Brain injury services

We pay for specialist brain injury support services for Lifetime Care participants and workers in Workers Care.

 If you're interested in any of these services, talk to your icare contact or case manager.

NSW Brain Injury Rehabilitation Program (BIRP)

Many participants and workers in Lifetime Care and Workers Care are treated through the NSW Brain Injury Rehabilitation Program, which includes:

  • Adult inpatient teams
  • Royal Rehabilitation Centre
  • Westmead Hospital
  • Liverpool Hospital.

Paediatric inpatient teams

  • Children's Hospital at Westmead,
  • Sydney Children's Hospital,
  • John Hunter Children's Hospital, Kaleidoscope.

There are also metropolitan and rural and regional brain injury rehabilitation units, including specialist paediatric services.

The BIRP aims to provide best practice care for people with a brain injury to improve their outcomes for recovery from brain injury and participation in their community.

Vocational Intervention Program (VIP)

Return to work following brain injury is an important step in rehabilitation. Successful employment is achieved through good partnerships between employers, people with a brain injury, their families, clinicians and vocational service providers.

VIP was developed to facilitate return to employment following severe brain injury and worked to build networks between the Brain Injury Rehabilitation Program (BIRP) sites and vocational rehabilitation teams as part of this process.

More information on the background of the VIP and the current sustainability phase of this project can be found via our Innovation and Partnerships Vocational Intervention Program page.

Further resources, information and services

TBI Express, TBIconneCT and The Social Brain Toolkit (Sydney University)

The Acquired Brain Injury Communication Lab based at The University of Sydney is focused on improving communication between people with an acquired brain injury, their family members, friends and carers.

A brain injury can result in significant changes for the person as well as for their family and friends. Sometimes these changes can affect how the person communicates.

The Acquired Brain Injury Communication Lab has developed two sets of resources for communication skills training, to help families and friends find the best way to interact with the person with brain injury during everyday conversations.

  • TBI Express is a communication training program for people with traumatic brain injuries, their families, friends and carers.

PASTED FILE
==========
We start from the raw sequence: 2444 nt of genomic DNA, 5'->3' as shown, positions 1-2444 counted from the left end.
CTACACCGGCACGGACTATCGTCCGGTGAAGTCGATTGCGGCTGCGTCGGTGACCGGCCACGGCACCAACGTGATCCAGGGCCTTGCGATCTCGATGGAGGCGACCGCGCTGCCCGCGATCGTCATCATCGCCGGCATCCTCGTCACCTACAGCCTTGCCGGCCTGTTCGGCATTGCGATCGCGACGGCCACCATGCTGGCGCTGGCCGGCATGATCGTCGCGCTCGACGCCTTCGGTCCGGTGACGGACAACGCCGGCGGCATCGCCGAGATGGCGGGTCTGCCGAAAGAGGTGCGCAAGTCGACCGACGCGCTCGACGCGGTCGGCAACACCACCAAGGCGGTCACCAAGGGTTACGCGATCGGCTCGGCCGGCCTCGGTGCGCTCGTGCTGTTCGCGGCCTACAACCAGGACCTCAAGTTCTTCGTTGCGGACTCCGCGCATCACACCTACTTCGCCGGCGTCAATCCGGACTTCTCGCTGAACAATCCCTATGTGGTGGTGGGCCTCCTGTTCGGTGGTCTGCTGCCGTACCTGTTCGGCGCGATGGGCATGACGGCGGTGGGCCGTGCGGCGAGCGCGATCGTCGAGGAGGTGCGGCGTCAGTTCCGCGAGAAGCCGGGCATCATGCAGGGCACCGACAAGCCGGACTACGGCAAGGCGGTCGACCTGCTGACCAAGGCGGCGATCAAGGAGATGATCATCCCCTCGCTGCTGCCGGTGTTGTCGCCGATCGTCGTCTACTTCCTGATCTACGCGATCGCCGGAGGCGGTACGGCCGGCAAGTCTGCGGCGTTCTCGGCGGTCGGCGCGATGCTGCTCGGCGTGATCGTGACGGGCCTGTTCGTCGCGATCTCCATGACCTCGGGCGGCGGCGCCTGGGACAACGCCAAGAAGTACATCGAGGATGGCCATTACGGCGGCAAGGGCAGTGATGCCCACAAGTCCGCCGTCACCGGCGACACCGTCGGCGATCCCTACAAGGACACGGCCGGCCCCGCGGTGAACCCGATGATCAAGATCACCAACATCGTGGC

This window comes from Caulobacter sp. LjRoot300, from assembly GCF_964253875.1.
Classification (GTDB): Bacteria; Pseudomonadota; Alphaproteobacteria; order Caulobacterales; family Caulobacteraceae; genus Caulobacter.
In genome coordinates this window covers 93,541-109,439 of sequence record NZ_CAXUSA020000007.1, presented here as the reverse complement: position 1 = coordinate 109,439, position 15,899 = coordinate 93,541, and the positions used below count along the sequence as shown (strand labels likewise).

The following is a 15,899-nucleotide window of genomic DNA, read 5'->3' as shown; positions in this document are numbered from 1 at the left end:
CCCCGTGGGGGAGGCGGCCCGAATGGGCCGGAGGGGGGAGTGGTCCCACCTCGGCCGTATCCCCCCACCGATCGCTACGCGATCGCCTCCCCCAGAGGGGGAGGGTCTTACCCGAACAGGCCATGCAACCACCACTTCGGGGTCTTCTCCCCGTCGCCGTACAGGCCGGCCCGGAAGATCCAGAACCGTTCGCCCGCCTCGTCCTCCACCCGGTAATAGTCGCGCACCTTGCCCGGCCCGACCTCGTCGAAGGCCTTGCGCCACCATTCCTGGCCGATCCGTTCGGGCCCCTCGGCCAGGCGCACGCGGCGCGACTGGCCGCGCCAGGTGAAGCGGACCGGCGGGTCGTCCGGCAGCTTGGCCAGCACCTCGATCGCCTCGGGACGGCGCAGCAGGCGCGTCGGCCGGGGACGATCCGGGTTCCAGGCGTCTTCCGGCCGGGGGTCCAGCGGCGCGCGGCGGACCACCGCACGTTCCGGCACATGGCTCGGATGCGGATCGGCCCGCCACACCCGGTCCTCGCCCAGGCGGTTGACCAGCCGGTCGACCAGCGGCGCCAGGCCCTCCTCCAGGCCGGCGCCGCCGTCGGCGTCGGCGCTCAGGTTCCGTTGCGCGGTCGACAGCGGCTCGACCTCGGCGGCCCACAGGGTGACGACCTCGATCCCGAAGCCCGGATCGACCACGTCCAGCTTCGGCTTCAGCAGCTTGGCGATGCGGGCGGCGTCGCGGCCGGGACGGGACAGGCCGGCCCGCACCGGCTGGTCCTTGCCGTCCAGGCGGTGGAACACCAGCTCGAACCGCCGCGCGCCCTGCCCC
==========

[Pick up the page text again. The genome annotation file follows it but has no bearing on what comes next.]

• TBIconneCT is a communication training program which may be delivered via Telehealth. TBIconneCT is an adaptation of TBI Express and includes new resources.
  • The Social Brain Toolkit, new online tools to help everyday interactions between people with a brain injury and their communication partners.
    • Interact-ABI-lity, a resource that provides information and strategies to help you interact more successfully with people with a brain injury.
    • Social-ABI-lity, a resource that provides information and strategies to support social media skills and safety after an acquired brain injury (ABI).
    • Convers-ABI-lity, an online portal that will guide a person with brain injury alongside their communication partner to complete a communication skills training program, with guidance from a speech pathologist.

The Assistive Technology Hub for Brain Injury

There is a growing range of mainstream and custom-designed assistive technology available to people with a brain injury. These technologies can improve independence, community participation and rehabilitation while reducing reliance on family, friends, and caregivers. However, understanding what technology is best for each person is difficult, especially with the rapidly increasing number of new technologies.

The Assistive Technology Hub is a new service to help people with brain injuries access and use assistive technology. The support is tailored to individual needs. 

An Assistive Technology Hub clinician can work directly with the person, their family and supports to:

  • help determine which technologies are useful
  • support a technology trial
  • provide tailored product recommendations
  • help with funding applications
  • provide set-up and training.

For more information Contact Assistive Technology Hub on 0475 983 299 or

For providers, to make a referral

Step 1: Contact AT Hub on 0475 983 299 or

Step 2: They’ll ask you some questions and talk you through how AT Hub can support you

Step 3: If you meet the requirements for the service, complete an intake form available on the AT Hub website 

Step 4: Once the intake form has been processed, your initial appointment will be booked in.

The Adaptive Movement

The Adaptive Movement is a website featuring more than 150 providers of Adaptive Sport and Recreation activities throughout NSW (and ACT) and is a one-stop-shop for everyone who wants to get more active and wants their sport adapted just for them.

Support groups for brain injuries

The main support groups and associations for people living with a brain injury in NSW are:

Both of these not-for-profit organisations provide a range of information and support services.